Gustave Damkohler, born 1825 in Blankenburg, Germany, was the first homesteader in Estero in 1882. He farmed along the Estero River, then known as “Mosquito Creek,” and used the river to ship his harvests and goods north through the Gulf of Mexico. Damkohler was a remarkable man. He invented a fireless cooker (heat stove), gathered many orphans, who he educated and took care of, was a landscape gardener and a medical doctor, though there is no record he ever practiced medicine.
Upon learning the U.S. government was giving away 160 acres of land to those willing to homestead, he claimed land in what is now Koreshan State Park. However, the land was hard to clear for Damkohler, who by then was in his 60s. The amount of citrus, pineapple, and a few other crops Damkohler could produce was limited to just a fraction of the land he was able to clear, and cattlemen were constantly burning what he planted to make grazing for their cattle.
To make matters worse, Damkohler’s family became ill with some unknown malady that killed his two daughters and wife, Alma, two weeks after the birth of their second son. He buried the four of them near his cottage and marked their graves with three large stones. Elwin Damkohler, the eldest son of Gustav and Alma, recalled these events in his book, Estero 1892 -Memories of the First Settlers, in which he alleges his family was poisoned by someone who wanted their land.
Now around 69, Damkohler came across some Koreshan pamphlets left by Dr. Cyrus Teed, founder of the Koreshan Unity, when he visited Pine Island to search for property for his Unity.
Damkohler liked what the pamphlets said and thought it to be a good idea to sell or even give his property to Cyrus Teed and join the Koreshan Unity commune, so he and his son would be taken care of for the rest of their lives. After Damkohler wrote to Dr. Teed, Teed and an entourage of his closest followers came to Estero to look at the property. Damkohler and Teed came to an agreement where Teed would purchase 300 acres from Damkohler for $200.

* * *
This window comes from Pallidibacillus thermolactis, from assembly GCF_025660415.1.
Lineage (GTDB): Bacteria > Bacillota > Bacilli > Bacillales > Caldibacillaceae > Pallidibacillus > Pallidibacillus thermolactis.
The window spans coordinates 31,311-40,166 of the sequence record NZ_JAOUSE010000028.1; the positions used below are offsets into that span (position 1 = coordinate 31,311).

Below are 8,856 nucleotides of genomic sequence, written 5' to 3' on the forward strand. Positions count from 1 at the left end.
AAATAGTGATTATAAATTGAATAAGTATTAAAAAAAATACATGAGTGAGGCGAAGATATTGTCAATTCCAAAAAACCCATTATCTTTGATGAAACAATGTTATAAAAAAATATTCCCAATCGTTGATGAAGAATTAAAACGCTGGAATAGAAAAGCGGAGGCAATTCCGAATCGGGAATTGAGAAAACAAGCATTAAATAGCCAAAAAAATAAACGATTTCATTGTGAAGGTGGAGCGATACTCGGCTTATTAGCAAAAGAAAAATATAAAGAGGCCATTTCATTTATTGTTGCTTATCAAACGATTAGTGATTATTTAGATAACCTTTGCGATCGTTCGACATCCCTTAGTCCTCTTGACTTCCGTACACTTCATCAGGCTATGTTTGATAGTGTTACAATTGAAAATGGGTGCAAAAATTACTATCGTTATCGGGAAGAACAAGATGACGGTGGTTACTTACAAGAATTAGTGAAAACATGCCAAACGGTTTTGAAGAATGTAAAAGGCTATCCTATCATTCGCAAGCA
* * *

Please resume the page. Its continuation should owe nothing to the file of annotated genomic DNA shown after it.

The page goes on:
Damkohler’s son, Elwin, did not trust the Koreshans or Teed, and refused to join the Unity with his father. Elwin believed Teed tricked his father into disinheriting him and was angry with him for selling the family property to Teed.
After Damkohler grew disenchanted with the deal, Elwin convinced him to sue the Koreshans to get their property back and eventually settled with Teed out of court the return of 160 acres. The big winner, however, was Louis A. Hendry, Gustave’s lawyer, who kept 80 acres as his fee. Damkohler sold his 80 acres for $1,000 and moved to Alaska with his son to mine for gold. Damkohler died in Alaska at age 90, and Elwin returned to Florida and became a charter fishing boat captain.
Damkohler’s original cottage is now one of the eleven historic buildings on the site of what was once the Koreshan Unity. To learn more about Damkohler, his family and the Koreshans, take a guided tour of this historic settlement. Click here for available days and times, and ticket information.